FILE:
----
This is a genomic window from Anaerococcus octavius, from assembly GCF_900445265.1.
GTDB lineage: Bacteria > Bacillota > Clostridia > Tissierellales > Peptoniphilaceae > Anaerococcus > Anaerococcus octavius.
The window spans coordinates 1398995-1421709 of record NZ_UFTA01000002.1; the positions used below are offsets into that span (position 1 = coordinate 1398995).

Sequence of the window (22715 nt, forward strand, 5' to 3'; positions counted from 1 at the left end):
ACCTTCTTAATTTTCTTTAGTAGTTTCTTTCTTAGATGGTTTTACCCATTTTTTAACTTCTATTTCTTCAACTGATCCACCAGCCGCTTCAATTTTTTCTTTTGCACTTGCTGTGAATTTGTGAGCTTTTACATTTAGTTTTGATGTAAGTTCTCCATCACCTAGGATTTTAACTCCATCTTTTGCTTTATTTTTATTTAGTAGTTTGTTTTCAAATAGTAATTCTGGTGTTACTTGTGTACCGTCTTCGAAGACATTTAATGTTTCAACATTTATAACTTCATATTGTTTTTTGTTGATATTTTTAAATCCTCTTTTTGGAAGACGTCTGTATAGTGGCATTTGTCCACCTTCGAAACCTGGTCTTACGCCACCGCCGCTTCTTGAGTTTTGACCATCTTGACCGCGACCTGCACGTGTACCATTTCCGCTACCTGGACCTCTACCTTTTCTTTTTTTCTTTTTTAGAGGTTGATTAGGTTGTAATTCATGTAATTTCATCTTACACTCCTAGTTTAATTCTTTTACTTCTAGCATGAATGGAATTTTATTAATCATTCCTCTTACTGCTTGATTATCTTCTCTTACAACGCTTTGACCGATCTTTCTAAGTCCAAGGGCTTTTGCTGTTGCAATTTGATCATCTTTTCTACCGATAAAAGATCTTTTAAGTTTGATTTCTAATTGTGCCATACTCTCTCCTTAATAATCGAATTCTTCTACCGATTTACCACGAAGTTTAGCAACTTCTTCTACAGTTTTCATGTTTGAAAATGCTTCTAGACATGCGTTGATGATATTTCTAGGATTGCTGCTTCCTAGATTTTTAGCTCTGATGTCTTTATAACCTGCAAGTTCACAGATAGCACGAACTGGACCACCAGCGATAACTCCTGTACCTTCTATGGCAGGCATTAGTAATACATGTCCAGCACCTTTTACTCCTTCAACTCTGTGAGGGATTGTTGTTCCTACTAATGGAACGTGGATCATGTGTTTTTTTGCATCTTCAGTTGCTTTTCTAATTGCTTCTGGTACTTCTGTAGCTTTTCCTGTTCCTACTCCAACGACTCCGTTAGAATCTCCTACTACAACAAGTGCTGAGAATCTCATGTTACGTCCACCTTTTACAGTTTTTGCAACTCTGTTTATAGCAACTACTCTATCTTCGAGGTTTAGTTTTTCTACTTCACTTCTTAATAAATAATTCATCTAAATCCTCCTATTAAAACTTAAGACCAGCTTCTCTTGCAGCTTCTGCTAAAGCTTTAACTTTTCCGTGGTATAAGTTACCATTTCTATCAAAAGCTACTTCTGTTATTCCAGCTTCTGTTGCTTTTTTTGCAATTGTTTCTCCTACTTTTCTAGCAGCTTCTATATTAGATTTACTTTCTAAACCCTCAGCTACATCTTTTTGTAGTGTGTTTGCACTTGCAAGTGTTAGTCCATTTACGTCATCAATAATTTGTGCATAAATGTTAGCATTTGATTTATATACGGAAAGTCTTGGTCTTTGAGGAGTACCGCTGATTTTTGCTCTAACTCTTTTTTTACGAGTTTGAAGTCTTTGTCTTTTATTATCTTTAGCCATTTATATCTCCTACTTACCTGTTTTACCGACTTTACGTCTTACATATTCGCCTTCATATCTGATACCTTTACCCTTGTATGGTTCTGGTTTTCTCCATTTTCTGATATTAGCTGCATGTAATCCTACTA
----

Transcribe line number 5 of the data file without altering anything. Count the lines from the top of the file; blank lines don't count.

ACCTTCTTAATTTTCTTTAGTAGTTTCTTTCTTAGATGGTTTTACCCATTTTTTAACTTCTATTTCTTCAACTGATCCACCAGCCGCTTCAATTTTTTCTTTTGCACTTGCTGTGAATTTGTGAGCTTTTACATTTAGTTTTGATGTAAGTTCTCCATCACCTAGGATTTTAACTCCATCTTTTGCTTTATTTTTATTTAGTAGTTTGTTTTCAAATAGTAATTCTGGTGTTACTTGTGTACCGTCTTCGAAGACATTTAATGTTTCAACATTTATAACTTCATATTGTTTTTTGTTGATATTTTTAAATCCTCTTTTTGGAAGACGTCTGTATAGTGGCATTTGTCCACCTTCGAAACCTGGTCTTACGCCACCGCCGCTTCTTGAGTTTTGACCATCTTGACCGCGACCTGCACGTGTACCATTTCCGCTACCTGGACCTCTACCTTTTCTTTTTTTCTTTTTTAGAGGTTGATTAGGTTGTAATTCATGTAATTTCATCTTACACTCCTAGTTTAATTCTTTTACTTCTAGCATGAATGGAATTTTATTAATCATTCCTCTTACTGCTTGATTATCTTCTCTTACAACGCTTTGACCGATCTTTCTAAGTCCAAGGGCTTTTGCTGTTGCAATTTGATCATCTTTTCTACCGATAAAAGATCTTTTAAGTTTGATTTCTAATTGTGCCATACTCTCTCCTTAATAATCGAATTCTTCTACCGATTTACCACGAAGTTTAGCAACTTCTTCTACAGTTTTCATGTTTGAAAATGCTTCTAGACATGCGTTGATGATATTTCTAGGATTGCTGCTTCCTAGATTTTTAGCTCTGATGTCTTTATAACCTGCAAGTTCACAGATAGCACGAACTGGACCACCAGCGATAACTCCTGTACCTTCTATGGCAGGCATTAGTAATACATGTCCAGCACCTTTTACTCCTTCAACTCTGTGAGGGATTGTTGTTCCTACTAATGGAACGTGGATCATGTGTTTTTTTGCATCTTCAGTTGCTTTTCTAATTGCTTCTGGTACTTCTGTAGCTTTTCCTGTTCCTACTCCAACGACTCCGTTAGAATCTCCTACTACAACAAGTGCTGAGAATCTCATGTTACGTCCACCTTTTACAGTTTTTGCAACTCTGTTTATAGCAACTACTCTATCTTCGAGGTTTAGTTTTTCTACTTCACTTCTTAATAAATAATTCATCTAAATCCTCCTATTAAAACTTAAGACCAGCTTCTCTTGCAGCTTCTGCTAAAGCTTTAACTTTTCCGTGGTATAAGTTACCATTTCTATCAAAAGCTACTTCTGTTATTCCAGCTTCTGTTGCTTTTTTTGCAATTGTTTCTCCTACTTTTCTAGCAGCTTCTATATTAGATTTACTTTCTAAACCCTCAGCTACATCTTTTTGTAGTGTGTTTGCACTTGCAAGTGTTAGTCCATTTACGTCATCAATAATTTGTGCATAAATGTTAGCATTTGATTTATATACGGAAAGTCTTGGTCTTTGAGGAGTACCGCTGATTTTTGCTCTAACTCTTTTTTTACGAGTTTGAAGTCTTTGTCTTTTATTATCTTTAGCCATTTATATCTCCTACTTACCTGTTTTACCGACTTTACGTCTTACATATTCGCCTTCATATCTGATACCTTTACCCTTGTATGGTTCTGGTTTTCTCCATTTTCTGATATTAGCTGCATGTAATCCTACTA